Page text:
I wrote up the statewide primary results of significance for the statewide blog, but over here I’ll drill down a bit into the Lehigh Valley elections and what I think they’ll mean for progressive governance.
John Callahan’s big win in Northampton County was of course the real bright spot, and Deb Hunter winning one of the Democratic slots for Northampton County Council was also excellent, but that’s about where the good news ends for Northampton County.
The rest of the Democratic slate for Northampton County Council is just depressing. You’ve got Christen Borso who seems nice enough, but is rumored to be not the sharpest. You’ve got Ron Heckman, an ex-Reibmanite. And then you’ve got Jerry Seyfried and Tom O’Donnell, who aren’t especially bad or anything but instead of two really old guys, you at least could have had an opportunity with Jason Toedter and Kerry Myers to build the Democratic bench with some younger politicians. But voters went with some familiar good old boys instead, increasing the odds that County Democratic governance will remain a backwater of tired old-school thinking. Hopefully John Callahan and Deb Hunter can develop a progressive governing coalition and shake things up anyway.
The Bethlehem results are worst of all.
I just learned yesterday that Bob Donchez has a stomach condition that flares up fragrantly under the stresses of leadership. No wonder he is always the last to decide on every vote. No wonder the tiniest group of mildly upset people can sway his vote on anything. No wonder so many of his campaign proposals entail outsourcing key policy decisions to this or that panel. John Callahan told me Donchez is constitutionally incapable of making decisions, and this has been quite clear observing his approach to governance on City Council. He’s the worst possible fit for an Executive job. Donchez won not by making any particularly compelling argument for himself or his vision, but by name recognition alone. This is a not-insignificant setback for a city that’s clawed its way back to prosperity through hard choices and creative thinking, and where further gains will come only through sustained persistent experimentation. Willie Reynolds was clearly the better candidate to continue the tradition of bold governance in the post-Steel era.
The good news is that a progressive City Council could potentially fill the pending leadership void, and pass laws that the Mayor does not want to, if the progressive faction can operate as a cohesive governing coalition. The City Council elections appear to have made this strategy more feasible. On net, the progressive faction on Council gained two members – Bryan Callahan and maybe Adam Waldron. Bryan replaces the conservative David DiGiacinto, and it’s now looking like Adam Waldron replaces conservative Jean Belinski. The progressives could govern the 7-member Council with a coalition of Karen Dolan, Willie Reynolds, Michael Recchiuti, Bryan Callahan and Adam Waldron. They will soon need to fill Bob Donchez’s seat, and if another progressive applies for the vacancy s/he would likely be approved by the DRRC faction. That would give progressives a solid 6-1 governing majority, which would allow them to veto bad Donchez initiatives and pass laws without his approval.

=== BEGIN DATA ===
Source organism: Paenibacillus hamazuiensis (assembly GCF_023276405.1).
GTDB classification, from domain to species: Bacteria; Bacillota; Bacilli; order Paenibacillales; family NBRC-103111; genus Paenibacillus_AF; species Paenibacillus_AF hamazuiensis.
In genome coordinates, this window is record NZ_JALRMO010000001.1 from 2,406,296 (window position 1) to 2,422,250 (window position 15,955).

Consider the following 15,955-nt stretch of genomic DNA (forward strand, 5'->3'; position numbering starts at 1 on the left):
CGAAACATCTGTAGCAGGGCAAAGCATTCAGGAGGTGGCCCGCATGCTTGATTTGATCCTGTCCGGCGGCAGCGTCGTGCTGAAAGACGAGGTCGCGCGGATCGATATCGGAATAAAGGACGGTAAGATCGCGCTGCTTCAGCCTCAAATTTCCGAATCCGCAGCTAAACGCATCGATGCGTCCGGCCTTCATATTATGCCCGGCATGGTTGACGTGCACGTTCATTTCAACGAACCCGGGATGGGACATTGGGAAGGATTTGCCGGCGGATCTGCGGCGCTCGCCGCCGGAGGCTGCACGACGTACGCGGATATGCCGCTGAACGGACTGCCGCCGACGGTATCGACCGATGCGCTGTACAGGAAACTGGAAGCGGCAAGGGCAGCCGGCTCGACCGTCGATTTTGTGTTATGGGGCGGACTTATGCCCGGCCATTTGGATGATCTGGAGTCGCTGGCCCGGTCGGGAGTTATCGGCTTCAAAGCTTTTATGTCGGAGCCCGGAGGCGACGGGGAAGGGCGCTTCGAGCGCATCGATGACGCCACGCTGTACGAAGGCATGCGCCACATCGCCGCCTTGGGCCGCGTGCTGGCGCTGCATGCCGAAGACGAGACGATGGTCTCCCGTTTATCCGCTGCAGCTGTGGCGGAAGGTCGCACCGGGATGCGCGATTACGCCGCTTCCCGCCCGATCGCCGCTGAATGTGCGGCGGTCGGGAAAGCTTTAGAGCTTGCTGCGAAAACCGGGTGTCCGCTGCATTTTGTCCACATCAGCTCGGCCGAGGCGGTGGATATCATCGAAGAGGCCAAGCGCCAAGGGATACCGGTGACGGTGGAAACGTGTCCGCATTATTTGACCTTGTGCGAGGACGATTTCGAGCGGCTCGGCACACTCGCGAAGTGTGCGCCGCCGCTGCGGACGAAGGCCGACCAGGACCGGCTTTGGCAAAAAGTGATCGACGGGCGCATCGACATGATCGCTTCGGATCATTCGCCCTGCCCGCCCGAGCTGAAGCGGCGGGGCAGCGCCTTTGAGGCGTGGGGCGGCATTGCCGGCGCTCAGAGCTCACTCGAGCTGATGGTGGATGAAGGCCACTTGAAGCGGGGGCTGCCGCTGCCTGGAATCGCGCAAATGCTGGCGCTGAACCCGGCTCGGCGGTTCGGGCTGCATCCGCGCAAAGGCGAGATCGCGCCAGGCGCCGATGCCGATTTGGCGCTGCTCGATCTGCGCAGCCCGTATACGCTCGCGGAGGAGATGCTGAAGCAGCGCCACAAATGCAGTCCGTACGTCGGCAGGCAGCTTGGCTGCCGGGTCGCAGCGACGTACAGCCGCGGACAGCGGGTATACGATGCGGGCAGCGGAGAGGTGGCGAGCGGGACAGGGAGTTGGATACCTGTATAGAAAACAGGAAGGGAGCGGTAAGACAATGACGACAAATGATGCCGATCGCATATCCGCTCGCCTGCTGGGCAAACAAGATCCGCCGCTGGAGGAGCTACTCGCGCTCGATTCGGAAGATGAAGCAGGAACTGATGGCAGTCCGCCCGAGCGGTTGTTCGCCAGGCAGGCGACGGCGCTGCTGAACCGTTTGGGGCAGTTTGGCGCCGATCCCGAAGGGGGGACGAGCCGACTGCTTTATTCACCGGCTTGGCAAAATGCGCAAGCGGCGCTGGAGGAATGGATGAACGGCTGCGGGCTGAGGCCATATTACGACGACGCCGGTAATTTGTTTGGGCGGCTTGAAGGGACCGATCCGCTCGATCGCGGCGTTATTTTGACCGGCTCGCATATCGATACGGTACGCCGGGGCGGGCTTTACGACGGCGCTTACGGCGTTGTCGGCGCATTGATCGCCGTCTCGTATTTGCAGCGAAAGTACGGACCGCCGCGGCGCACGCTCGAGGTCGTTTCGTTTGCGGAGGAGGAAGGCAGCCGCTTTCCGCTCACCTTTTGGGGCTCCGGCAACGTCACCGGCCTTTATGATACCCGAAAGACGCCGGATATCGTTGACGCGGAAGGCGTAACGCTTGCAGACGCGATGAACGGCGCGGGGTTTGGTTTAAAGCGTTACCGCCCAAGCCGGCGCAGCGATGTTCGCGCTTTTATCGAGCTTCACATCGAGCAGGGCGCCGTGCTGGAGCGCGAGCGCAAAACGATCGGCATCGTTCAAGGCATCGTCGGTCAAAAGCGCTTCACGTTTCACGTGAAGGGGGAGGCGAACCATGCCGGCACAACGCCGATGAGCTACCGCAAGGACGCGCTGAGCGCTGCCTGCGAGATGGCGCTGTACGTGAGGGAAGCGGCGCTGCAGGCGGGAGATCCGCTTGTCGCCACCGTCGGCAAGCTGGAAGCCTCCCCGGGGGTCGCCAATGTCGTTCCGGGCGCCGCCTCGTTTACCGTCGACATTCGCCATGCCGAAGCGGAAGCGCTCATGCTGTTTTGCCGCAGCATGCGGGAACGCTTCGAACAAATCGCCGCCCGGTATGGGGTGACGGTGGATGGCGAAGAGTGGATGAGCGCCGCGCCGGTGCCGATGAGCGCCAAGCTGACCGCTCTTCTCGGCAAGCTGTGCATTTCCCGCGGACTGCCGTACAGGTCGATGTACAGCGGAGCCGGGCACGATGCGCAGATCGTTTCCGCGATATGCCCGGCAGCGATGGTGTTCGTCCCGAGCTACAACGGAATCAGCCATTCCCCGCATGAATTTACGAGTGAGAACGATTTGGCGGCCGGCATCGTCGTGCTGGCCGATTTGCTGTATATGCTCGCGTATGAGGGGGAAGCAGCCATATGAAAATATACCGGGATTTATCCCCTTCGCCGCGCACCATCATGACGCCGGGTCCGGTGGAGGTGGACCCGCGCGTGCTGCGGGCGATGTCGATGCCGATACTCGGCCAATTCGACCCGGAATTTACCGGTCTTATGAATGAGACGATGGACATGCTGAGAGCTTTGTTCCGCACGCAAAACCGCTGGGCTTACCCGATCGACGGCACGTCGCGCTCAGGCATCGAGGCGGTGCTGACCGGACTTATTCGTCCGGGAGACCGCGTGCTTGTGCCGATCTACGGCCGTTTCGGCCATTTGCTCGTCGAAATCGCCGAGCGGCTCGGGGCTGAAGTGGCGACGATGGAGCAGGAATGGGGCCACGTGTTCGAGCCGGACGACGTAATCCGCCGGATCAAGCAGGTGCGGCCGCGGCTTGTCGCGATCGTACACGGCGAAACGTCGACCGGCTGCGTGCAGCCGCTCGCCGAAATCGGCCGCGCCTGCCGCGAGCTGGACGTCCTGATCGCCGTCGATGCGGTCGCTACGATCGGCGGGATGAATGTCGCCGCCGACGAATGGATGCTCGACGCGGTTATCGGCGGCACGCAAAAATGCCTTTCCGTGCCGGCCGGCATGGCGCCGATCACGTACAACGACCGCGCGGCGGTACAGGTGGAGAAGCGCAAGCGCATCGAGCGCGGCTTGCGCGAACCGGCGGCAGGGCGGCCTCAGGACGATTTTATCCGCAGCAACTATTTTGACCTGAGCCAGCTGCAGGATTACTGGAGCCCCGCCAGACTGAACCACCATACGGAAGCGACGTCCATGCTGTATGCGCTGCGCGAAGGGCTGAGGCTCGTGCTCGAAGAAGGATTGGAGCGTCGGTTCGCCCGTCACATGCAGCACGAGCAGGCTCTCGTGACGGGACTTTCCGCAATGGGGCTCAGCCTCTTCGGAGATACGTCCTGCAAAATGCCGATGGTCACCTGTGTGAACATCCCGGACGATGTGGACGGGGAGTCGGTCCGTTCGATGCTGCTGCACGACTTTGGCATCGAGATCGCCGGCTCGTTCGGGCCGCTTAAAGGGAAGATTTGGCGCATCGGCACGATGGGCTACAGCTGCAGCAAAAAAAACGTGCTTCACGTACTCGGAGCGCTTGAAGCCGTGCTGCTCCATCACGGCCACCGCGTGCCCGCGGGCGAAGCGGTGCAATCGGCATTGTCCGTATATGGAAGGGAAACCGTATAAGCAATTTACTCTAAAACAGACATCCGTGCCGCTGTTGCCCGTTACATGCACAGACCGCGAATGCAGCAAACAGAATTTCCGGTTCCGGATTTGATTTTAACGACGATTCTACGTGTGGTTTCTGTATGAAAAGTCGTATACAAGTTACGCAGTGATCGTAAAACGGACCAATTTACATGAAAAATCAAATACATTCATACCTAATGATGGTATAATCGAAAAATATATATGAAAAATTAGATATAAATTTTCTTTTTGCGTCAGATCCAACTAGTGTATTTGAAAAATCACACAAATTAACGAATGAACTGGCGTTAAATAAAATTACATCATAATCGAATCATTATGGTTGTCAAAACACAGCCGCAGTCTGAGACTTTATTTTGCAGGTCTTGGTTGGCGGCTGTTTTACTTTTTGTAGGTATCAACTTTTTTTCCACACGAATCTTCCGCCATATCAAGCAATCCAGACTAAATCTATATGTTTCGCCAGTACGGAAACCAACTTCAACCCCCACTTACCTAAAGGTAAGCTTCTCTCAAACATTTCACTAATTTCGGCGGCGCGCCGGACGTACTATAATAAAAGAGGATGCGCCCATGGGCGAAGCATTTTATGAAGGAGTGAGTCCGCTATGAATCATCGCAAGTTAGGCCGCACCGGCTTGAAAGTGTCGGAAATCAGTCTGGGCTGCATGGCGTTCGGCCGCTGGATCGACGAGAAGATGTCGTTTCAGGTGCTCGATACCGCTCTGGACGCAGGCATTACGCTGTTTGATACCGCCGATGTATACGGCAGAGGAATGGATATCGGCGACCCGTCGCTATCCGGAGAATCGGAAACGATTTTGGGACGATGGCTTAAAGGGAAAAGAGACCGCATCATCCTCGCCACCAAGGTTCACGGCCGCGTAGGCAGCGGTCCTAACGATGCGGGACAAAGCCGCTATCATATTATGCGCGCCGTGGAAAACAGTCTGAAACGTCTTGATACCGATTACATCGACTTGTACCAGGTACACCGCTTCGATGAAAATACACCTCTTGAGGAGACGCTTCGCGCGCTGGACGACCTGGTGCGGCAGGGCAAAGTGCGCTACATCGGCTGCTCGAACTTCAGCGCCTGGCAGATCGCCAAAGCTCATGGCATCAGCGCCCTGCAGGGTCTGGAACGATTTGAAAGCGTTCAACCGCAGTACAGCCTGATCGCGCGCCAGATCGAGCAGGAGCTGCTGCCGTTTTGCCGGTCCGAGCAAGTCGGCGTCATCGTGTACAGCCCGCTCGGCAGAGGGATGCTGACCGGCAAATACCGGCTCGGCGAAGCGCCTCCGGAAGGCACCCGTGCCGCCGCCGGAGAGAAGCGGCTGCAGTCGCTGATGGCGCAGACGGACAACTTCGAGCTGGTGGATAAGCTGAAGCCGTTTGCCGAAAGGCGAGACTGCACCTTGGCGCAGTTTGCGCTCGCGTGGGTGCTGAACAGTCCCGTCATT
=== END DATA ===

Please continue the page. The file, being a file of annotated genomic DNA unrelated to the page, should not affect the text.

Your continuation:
In Lehigh County, I am a little terrified of rightwinger Scott Ott’s big victory over sensible Republican Dean Browning. Some Democrats would rather run against Ott, since he’s obviously a clown, but not me! Remember that this barely registered with the Lehigh County electorate in 2009, when they very nearly elected him over Don Cunningham. Ott is a nutcase, but as a professional entertainer, he knows how to make his candidacy pop. Tom Muller, the Democratic nominee, will come with the better policy ideas, and a novel political story to tell, but Ott will be the more interesting figure in the race, and my fear is that enough moderate Republican voters will say to themselves “screw it, how bad could it get?”
For the Lehigh Commission, voters selected a pleasingly strong Democratic slate. Geoff Brace and Wes Barrett are both very sharp top-tier candidates, and while I would have liked to see Juan Camacho replace David Jones, I am satisfied overall with the Brace, Barrett, Jones and Bill Leiner team as the Democratic standard-bearers. On the Republican side, I am pleased to see cosmopolitan Republican Percy Dougherty survived his Wayne Woodman-backed primary challenge from tea person Scott Aquila.
On Allentown City Council, a throw-the-bums-out election would have been appropriate given the level of acrimony over the high-stakes controversies of the past two years, but the small number of voters who turned out were decidedly not in the mood. Jeff Glazier was the only incumbent to lose a seat, which is too bad because I like Jeff, and he was replaced by police chief Daryl Hendricks. Julio Guridy, Cynthia Mota and Ray O’Connell all retained their seats. I don’t know how upset people should be about this. The water lease vote was correctly decided in my view. The Delta Thermo waste-to-energy plant vote would have been a good excuse to throw some incumbents over the side, but unless I missed something none of the challengers really tried to turn this into a campaign issue. Was there something else voters should’ve been upset about? I don’t really see it.
Any other significant races I’m missing? I had to pay close attention to a lot of municipal races across the state for Keystone Politics, so I largely tuned out judicial and school board races this year. Gloria McVeigh told me that the tea people were trying to take over the school district in Saucon, and I am not sure if they succeeded. Were any of the smaller borough races of interest?